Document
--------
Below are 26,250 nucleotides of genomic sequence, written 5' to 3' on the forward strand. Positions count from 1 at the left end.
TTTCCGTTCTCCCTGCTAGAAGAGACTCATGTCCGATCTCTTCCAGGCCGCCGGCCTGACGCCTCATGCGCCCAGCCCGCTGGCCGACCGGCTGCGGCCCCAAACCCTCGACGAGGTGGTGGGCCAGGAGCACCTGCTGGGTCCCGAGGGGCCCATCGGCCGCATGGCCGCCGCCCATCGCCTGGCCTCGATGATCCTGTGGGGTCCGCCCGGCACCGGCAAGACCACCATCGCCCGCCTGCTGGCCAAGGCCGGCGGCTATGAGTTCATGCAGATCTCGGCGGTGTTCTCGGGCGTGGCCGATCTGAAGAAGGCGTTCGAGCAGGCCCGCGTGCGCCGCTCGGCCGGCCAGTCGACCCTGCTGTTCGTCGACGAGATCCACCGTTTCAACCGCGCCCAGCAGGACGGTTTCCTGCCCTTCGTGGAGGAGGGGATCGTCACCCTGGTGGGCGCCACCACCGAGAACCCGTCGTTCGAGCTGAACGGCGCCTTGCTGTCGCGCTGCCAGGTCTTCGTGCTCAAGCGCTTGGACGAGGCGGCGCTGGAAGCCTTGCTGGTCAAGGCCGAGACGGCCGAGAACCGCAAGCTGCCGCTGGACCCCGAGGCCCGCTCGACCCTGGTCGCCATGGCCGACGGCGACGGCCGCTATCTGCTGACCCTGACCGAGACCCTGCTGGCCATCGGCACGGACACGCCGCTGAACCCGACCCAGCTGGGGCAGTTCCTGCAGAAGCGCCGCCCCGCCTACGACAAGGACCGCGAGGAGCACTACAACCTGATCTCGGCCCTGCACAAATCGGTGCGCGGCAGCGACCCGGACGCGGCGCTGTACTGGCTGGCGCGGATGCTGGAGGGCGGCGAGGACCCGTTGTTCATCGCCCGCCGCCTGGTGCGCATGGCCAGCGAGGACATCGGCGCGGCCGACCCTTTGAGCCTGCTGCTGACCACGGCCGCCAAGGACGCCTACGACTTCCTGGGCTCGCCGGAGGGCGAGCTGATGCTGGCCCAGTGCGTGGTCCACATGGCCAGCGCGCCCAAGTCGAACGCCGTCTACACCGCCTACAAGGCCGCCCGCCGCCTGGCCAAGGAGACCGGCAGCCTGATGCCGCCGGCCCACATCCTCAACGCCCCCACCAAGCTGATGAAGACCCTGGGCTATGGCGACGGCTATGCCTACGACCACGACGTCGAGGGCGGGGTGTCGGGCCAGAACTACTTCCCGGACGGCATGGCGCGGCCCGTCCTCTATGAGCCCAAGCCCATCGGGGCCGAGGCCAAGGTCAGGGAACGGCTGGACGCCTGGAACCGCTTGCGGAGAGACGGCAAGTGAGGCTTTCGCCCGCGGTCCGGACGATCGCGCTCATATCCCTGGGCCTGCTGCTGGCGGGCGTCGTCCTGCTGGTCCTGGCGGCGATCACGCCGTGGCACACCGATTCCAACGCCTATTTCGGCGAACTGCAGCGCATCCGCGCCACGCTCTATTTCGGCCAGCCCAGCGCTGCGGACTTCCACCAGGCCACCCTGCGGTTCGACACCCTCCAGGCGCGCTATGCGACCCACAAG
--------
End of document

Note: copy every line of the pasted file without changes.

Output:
Below are 26,250 nucleotides of genomic sequence, written 5' to 3' on the forward strand. Positions count from 1 at the left end.
TTTCCGTTCTCCCTGCTAGAAGAGACTCATGTCCGATCTCTTCCAGGCCGCCGGCCTGACGCCTCATGCGCCCAGCCCGCTGGCCGACCGGCTGCGGCCCCAAACCCTCGACGAGGTGGTGGGCCAGGAGCACCTGCTGGGTCCCGAGGGGCCCATCGGCCGCATGGCCGCCGCCCATCGCCTGGCCTCGATGATCCTGTGGGGTCCGCCCGGCACCGGCAAGACCACCATCGCCCGCCTGCTGGCCAAGGCCGGCGGCTATGAGTTCATGCAGATCTCGGCGGTGTTCTCGGGCGTGGCCGATCTGAAGAAGGCGTTCGAGCAGGCCCGCGTGCGCCGCTCGGCCGGCCAGTCGACCCTGCTGTTCGTCGACGAGATCCACCGTTTCAACCGCGCCCAGCAGGACGGTTTCCTGCCCTTCGTGGAGGAGGGGATCGTCACCCTGGTGGGCGCCACCACCGAGAACCCGTCGTTCGAGCTGAACGGCGCCTTGCTGTCGCGCTGCCAGGTCTTCGTGCTCAAGCGCTTGGACGAGGCGGCGCTGGAAGCCTTGCTGGTCAAGGCCGAGACGGCCGAGAACCGCAAGCTGCCGCTGGACCCCGAGGCCCGCTCGACCCTGGTCGCCATGGCCGACGGCGACGGCCGCTATCTGCTGACCCTGACCGAGACCCTGCTGGCCATCGGCACGGACACGCCGCTGAACCCGACCCAGCTGGGGCAGTTCCTGCAGAAGCGCCGCCCCGCCTACGACAAGGACCGCGAGGAGCACTACAACCTGATCTCGGCCCTGCACAAATCGGTGCGCGGCAGCGACCCGGACGCGGCGCTGTACTGGCTGGCGCGGATGCTGGAGGGCGGCGAGGACCCGTTGTTCATCGCCCGCCGCCTGGTGCGCATGGCCAGCGAGGACATCGGCGCGGCCGACCCTTTGAGCCTGCTGCTGACCACGGCCGCCAAGGACGCCTACGACTTCCTGGGCTCGCCGGAGGGCGAGCTGATGCTGGCCCAGTGCGTGGTCCACATGGCCAGCGCGCCCAAGTCGAACGCCGTCTACACCGCCTACAAGGCCGCCCGCCGCCTGGCCAAGGAGACCGGCAGCCTGATGCCGCCGGCCCACATCCTCAACGCCCCCACCAAGCTGATGAAGACCCTGGGCTATGGCGACGGCTATGCCTACGACCACGACGTCGAGGGCGGGGTGTCGGGCCAGAACTACTTCCCGGACGGCATGGCGCGGCCCGTCCTCTATGAGCCCAAGCCCATCGGGGCCGAGGCCAAGGTCAGGGAACGGCTGGACGCCTGGAACCGCTTGCGGAGAGACGGCAAGTGAGGCTTTCGCCCGCGGTCCGGACGATCGCGCTCATATCCCTGGGCCTGCTGCTGGCGGGCGTCGTCCTGCTGGTCCTGGCGGCGATCACGCCGTGGCACACCGATTCCAACGCCTATTTCGGCGAACTGCAGCGCATCCGCGCCACGCTCTATTTCGGCCAGCCCAGCGCTGCGGACTTCCACCAGGCCACCCTGCGGTTCGACACCCTCCAGGCGCGCTATGCGACCCACAAG